If want help with that, then check out my Power System Jump Start.

That course covers the essential tasks every administrator needs to know.

A little known bonus about the Power System Jump Start course is that I update it from time to time. And your automatically “upgraded” to the latest and greatest version of the course. Pretty cool, huh?

Write Reports the Fast and Easy Way

Now, let’s talk about data and reports.

An IBM i is built around a database system … so at some point you’ll want to get at that data.

It might be a report, just to look at data, or you might want to change data in tables … modify tables, or create your own tables.

For that, I think the best tool is SQL.

But here’s what makes learning SQL many times more valuable: it’s portable.

You can take your SQL skills on the IBM i and, with small tweaks, use it on other platforms like MySQL, SQL Server, Oracle … or basically any other database system.

To get started with SQL today, you’ll want to check this site out:

Now, that leaves custom reports.

At some point you’ll HAVE to write a custom report. And if you don’t have a reporting program already, two good alternatives exist.

Here’s what I hate about third party reporting packages: they’re usually not made for power users … so they are larded up with “features” and a bunch of screens that actually slow you down.

But for quick reports and queries, SQL alone will get the job done probably 60% of the time. You just start up an interactive SQL session and change the output to a spool file … run the SQL statement … and you’re done.

If you have SQL statements you run often, store them in a Source Physical File and then you can call them up quickly with the RUNSQLSTM command.

But, for the other 40% of the time when you need reports with totals or a lot of polish and shine Query/400 and Query Manager are good choices.

Query/400 is a bit “old school” but it works really well. Query Manager is not as well known, but you probably already have it installed and licensed on your system. Many people do and don’t even realize it.

A HUGE difference between them is the use of SQL. Query/400 doesn’t use SQL, and Query Manager does … that means Query Manager can faster because it uses the modern SQL engine on the system.

For more about writing Query/400 and IBM i Query reports, go here:

To get started with Query Manager, you’ll want to check this out:

And at just $33, my Query Manager course is the bargain of the century!

A note about those courses … I’m going to merge them together into one big “report writing” course very soon … and the price will very probably go up. So get it NOW while it’s a bargain deal.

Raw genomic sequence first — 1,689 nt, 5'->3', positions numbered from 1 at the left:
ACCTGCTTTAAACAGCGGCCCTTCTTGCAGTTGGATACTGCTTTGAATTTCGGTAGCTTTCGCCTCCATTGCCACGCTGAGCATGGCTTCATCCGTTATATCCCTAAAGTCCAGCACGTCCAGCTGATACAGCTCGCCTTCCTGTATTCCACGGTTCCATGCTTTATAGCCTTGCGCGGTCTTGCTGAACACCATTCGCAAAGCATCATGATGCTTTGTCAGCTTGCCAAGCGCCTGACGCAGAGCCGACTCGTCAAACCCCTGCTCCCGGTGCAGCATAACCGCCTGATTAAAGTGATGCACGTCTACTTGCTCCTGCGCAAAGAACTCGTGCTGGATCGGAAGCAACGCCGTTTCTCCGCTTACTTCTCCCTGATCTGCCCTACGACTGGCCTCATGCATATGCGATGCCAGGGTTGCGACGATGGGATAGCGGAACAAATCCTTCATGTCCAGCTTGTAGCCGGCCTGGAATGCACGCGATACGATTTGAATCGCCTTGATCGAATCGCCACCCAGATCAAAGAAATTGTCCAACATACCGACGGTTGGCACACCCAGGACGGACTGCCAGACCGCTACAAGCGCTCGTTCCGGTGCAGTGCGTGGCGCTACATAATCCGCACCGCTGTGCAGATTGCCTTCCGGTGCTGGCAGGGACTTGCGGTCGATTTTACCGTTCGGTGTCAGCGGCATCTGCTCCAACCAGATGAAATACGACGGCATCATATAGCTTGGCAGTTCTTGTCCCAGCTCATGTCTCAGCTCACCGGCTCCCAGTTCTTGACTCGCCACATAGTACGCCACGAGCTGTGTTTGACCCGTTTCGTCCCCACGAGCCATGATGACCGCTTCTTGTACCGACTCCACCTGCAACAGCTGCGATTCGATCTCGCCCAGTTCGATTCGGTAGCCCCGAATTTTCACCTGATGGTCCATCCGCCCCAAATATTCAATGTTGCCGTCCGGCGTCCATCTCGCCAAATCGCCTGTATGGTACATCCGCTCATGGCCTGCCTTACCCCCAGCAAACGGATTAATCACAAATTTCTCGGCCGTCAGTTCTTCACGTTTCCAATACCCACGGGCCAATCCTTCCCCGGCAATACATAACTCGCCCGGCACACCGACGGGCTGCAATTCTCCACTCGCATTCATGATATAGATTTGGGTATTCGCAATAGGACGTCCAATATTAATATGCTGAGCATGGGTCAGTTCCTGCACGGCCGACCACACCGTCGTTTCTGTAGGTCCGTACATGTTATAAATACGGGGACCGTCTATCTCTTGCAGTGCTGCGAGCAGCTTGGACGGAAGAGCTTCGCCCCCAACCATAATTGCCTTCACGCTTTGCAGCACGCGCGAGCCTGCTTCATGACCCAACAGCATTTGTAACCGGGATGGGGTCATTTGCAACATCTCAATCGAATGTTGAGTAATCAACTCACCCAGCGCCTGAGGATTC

How to Write Your Own Custom Programs

Finally: writing programs.

Writing custom RPG programs is when my knowledge of the system really took off.

When coding, you start to learn more about the DB2 database, the system, how it’s structured and just commands in general.

Most folks write native programs on the platform with the RPG and CL languages.

CL, or Control Language, really creates “programs” using commands. But it does have features for logic, variables, looping and control … like you’d expect in a programming language.

When you want to start automating tasks on your system, CL is a good place to start.

RPG is a natural step if you want to write “native” type programs. It’s really good for making detailed reports that need lots of logic.

And if you want to write “green-screen” programs, RPG (along with DDS) is the way to go.

If your into web apps, then PHP is available.

I don’t yet have any programming courses … but I keep hearing from you that you’d like one.

So watch this space. I’ll probably start with a CL course and go from there based on your feedback.

Until then, I’ll recommend Bryan Meyers and Judi Yeager’s book “Programming in RPG IV.” It’s how I learned RPG III and RPG IV. And I spent many late nights at work after hours, going through that book to learn RPG IV.

And you can find copies of that book on Amazon.

How IBM i Skills Become Second Nature

When you pick up one of my courses you’ll discover they are accelerated training.

As an IT professional, I get that you’re busy.

You don’t have time to wade through a thousand page manual to find a command. And forget about trying to follow a BORING audio recording — an audio might work for a Dr. Deyer self-help program — but audio is not for hands on technical tasks where you learn best by doing.

My courses shortcut the process.

They make use of “live video” tasks being done on an actual AS/400 and IBM i system.

Don’t you just HATE it when you read something in a book, try to repeat what the author did, and discover there’s a mistake or typo… and it doesn’t work.

You’re left scratching your head, and completely frustrated. And it’s not like the publisher sends you a revised copy. In fact, your lucky if they even have a forum where the author — might — might possibly poke in to fix publishing or editing mistakes.

I’ve eliminated all that hassle and frustration — with the step by step videos (and you see this especially in the SQL Course where being precise matters!) you see how it’s done. Nothing is left out.

You can trust what you’re learning works, and you can prove that it works by repeating the same EXACT SAME thing on your own system.

My Best,

-John Andersen